- Add dry ingredients: Add the flour and salt. Pulse your mixer until the flour starts to combine then mix until no streaks of flour remain.
- Stir in chocolate chips and walnuts: Mix in the chocolate chips and walnuts until they are evenly dispersed throughout the dough. At this point you can cover and chill the dough in your fridge for 5 days or even freeze it for future baking.
- Scoop and bake: Use a small cookie scoop to place rounded balls of dough onto a baking sheet lined with parchment paper. You can add some additional chocolate chips on to he ops of each cookie, if desired. Bake at 375 degrees F for 10-12 minutes just until browned around the edges and set in the centers. Cool on wire racks.
Storage and Freezing
These cookies will keep well on the counter for about 5 days when stored in an airtight container. They also freeze really well for about 3 months.
You can also freeze the dough, if you don't want to bake an entire batch at once. We prefer scooping the cookies out into individual mounds and flash freezing them on a baking sheet lined with parchment paper, then transferring the frozen balls of dough to a freezer-safe bag for longer term (about 2-3 months) storage. That way you can bake only as many as you need and have fresh cookies any time you want.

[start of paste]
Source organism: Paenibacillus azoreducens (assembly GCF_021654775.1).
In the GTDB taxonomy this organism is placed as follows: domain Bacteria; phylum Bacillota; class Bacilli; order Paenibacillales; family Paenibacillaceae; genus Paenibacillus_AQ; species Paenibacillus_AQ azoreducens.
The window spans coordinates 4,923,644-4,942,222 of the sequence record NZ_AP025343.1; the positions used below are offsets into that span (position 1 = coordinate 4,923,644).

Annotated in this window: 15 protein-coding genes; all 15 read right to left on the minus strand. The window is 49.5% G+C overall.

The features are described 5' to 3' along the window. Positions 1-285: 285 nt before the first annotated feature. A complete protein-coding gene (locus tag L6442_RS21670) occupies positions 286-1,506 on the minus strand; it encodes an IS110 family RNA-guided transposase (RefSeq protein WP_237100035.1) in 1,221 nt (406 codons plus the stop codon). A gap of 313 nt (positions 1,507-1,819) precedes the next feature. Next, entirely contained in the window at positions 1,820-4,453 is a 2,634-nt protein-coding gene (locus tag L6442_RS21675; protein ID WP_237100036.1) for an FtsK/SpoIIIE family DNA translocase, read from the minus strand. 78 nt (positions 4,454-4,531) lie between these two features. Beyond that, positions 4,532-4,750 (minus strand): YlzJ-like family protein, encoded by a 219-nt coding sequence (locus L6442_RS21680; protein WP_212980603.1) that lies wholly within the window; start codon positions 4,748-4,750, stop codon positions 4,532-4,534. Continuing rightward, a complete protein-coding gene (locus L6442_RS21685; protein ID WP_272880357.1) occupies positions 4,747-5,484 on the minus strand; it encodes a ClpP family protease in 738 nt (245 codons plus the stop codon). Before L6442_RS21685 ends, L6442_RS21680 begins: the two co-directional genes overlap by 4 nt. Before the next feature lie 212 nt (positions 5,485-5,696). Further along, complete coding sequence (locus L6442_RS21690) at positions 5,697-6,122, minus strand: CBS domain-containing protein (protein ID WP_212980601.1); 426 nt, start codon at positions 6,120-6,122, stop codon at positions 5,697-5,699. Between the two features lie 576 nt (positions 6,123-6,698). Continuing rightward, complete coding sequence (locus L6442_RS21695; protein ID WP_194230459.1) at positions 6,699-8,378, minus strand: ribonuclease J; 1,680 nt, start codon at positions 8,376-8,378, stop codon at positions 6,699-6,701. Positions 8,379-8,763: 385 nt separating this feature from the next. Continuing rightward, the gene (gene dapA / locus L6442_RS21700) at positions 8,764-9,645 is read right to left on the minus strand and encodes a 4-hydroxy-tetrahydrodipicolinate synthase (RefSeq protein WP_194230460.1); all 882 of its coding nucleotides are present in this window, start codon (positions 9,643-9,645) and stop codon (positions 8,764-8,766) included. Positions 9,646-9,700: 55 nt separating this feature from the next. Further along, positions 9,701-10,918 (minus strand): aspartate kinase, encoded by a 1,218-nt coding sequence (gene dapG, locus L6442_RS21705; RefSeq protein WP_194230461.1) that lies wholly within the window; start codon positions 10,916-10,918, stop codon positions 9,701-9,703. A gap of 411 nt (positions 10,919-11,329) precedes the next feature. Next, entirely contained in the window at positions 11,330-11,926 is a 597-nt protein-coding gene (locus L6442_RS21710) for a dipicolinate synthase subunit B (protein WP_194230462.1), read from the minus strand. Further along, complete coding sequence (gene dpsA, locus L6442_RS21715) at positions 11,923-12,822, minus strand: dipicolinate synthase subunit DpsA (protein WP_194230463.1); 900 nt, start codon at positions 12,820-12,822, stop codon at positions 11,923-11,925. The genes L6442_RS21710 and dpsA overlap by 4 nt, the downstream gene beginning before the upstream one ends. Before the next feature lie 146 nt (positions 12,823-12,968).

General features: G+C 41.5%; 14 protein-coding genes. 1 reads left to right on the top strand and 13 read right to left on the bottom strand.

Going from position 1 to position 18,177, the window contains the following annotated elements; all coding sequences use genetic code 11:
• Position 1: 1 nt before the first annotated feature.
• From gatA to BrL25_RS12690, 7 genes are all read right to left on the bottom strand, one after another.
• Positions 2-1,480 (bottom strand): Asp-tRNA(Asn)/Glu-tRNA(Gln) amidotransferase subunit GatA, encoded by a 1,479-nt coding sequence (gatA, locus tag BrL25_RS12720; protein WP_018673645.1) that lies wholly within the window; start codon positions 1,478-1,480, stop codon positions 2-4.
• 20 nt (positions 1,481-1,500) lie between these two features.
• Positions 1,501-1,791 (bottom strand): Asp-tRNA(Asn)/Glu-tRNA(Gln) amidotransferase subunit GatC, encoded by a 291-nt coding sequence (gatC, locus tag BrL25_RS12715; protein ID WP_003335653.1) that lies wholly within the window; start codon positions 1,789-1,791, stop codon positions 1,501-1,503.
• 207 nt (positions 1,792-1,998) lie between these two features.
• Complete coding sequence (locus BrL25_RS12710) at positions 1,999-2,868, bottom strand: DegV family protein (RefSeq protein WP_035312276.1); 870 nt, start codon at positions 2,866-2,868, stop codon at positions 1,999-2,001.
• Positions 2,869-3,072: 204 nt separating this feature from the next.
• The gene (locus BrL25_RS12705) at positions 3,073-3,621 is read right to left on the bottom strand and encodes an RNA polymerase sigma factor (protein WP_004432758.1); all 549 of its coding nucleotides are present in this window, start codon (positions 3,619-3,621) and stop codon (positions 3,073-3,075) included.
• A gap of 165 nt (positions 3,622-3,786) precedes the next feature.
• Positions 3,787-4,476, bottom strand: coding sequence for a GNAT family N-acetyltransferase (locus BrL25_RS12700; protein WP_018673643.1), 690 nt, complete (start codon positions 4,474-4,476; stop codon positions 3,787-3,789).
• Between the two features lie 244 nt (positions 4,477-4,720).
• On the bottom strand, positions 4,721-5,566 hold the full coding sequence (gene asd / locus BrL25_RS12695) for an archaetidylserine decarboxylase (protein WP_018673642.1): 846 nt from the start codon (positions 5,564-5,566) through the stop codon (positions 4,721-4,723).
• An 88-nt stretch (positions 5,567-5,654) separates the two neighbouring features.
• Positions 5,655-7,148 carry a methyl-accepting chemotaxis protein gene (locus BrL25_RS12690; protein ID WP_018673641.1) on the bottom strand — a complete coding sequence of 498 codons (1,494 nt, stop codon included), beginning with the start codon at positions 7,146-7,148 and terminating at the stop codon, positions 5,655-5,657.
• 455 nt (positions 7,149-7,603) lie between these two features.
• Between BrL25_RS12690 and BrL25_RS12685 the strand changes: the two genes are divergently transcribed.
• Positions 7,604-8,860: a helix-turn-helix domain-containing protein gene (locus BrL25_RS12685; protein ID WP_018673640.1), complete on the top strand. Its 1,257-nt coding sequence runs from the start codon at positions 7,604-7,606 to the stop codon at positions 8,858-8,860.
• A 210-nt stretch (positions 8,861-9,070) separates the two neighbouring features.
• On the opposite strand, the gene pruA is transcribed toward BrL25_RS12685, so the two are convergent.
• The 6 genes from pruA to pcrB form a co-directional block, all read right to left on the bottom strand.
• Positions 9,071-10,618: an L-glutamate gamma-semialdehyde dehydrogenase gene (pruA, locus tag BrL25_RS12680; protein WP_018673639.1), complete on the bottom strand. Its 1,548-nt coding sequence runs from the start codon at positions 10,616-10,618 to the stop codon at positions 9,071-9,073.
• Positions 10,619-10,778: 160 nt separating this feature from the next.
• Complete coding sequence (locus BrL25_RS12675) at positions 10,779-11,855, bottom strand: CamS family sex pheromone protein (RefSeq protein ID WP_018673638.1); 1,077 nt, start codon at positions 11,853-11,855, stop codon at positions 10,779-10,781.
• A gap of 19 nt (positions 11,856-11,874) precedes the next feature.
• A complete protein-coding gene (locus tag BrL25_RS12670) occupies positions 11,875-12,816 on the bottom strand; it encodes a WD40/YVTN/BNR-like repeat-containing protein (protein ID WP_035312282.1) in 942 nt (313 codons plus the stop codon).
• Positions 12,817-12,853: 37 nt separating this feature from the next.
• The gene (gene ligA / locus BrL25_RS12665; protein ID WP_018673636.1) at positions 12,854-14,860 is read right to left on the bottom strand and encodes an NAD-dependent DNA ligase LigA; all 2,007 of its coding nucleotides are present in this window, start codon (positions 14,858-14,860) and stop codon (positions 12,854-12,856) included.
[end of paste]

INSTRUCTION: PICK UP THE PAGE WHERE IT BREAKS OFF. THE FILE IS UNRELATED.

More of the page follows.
There is no need to thaw the cookie dough before baking. Just place the frozen balls of dough on your baking sheet and bake them for an extra minute or two longer.
More Cookie Recipes
- The Best Snickerdoodle Cookies
- Oatmeal Chocolate Chip Cookies
- White Chocolate Cranberry Cookies
- Soft & Chewy Molasses Cookies
- Chocolate Peanut Butter No Bake Cookies
- Monster Cookies
Nestle Toll House Chocolate Chip Cookies
- 1 cup unsalted butter softened
- ¾ cup firmly packed light-brown sugar
- ¾ cup granulated sugar
- 2 large eggs beaten
- 1 teaspoon baking soda dissolved into 1 teaspoon hot water
- 2 ¼ cups all-purpose flour
- 1 teaspoon table salt
- 1 cup chopped walnuts optional
- 2 cups semisweet chocolate chips
- 1 teaspoon vanilla extract
- Preheat oven to 375 degrees F. Line two baking sheets with parchment paper.
- In a large bowl, beat the butter, brown sugar, and granulated sugar until creamy and light, about 1-2 minutes using a stand mixer or electric mixer.
- Add the eggs, vanilla, and baking soda dissolved in water. Mix again, scraping the bottom and sides of the bowl.
- Add flour and salt, mixing until combined. Stir in the chocolate chips and walnuts.
- Drop tablespoonfuls of dough onto the prepared baking sheet using a small cookie scoop.
- Bake for 10-12 minutes until golden brown around the edges. Cool on wire racks.
- Storage: Keep cookies in an airtight container at room temperature for 5 days.
- Freezing cookies: Baked cookies can be cooled, then frozen and stored in a freezer-safe airtight container for up to 3 months.
- Freezing dough: This dough freezes well. You can freeze an entire batch for future use, or scoop the dough into balls and flash freeze them on a baking sheet lined with parchment paper for 1-2 hours before transferring to a freezer-safe bag for up to 3 months. Bake like normal, just adding an additional minute or two to your baking time.
More States I Have Visited in my American Eats Series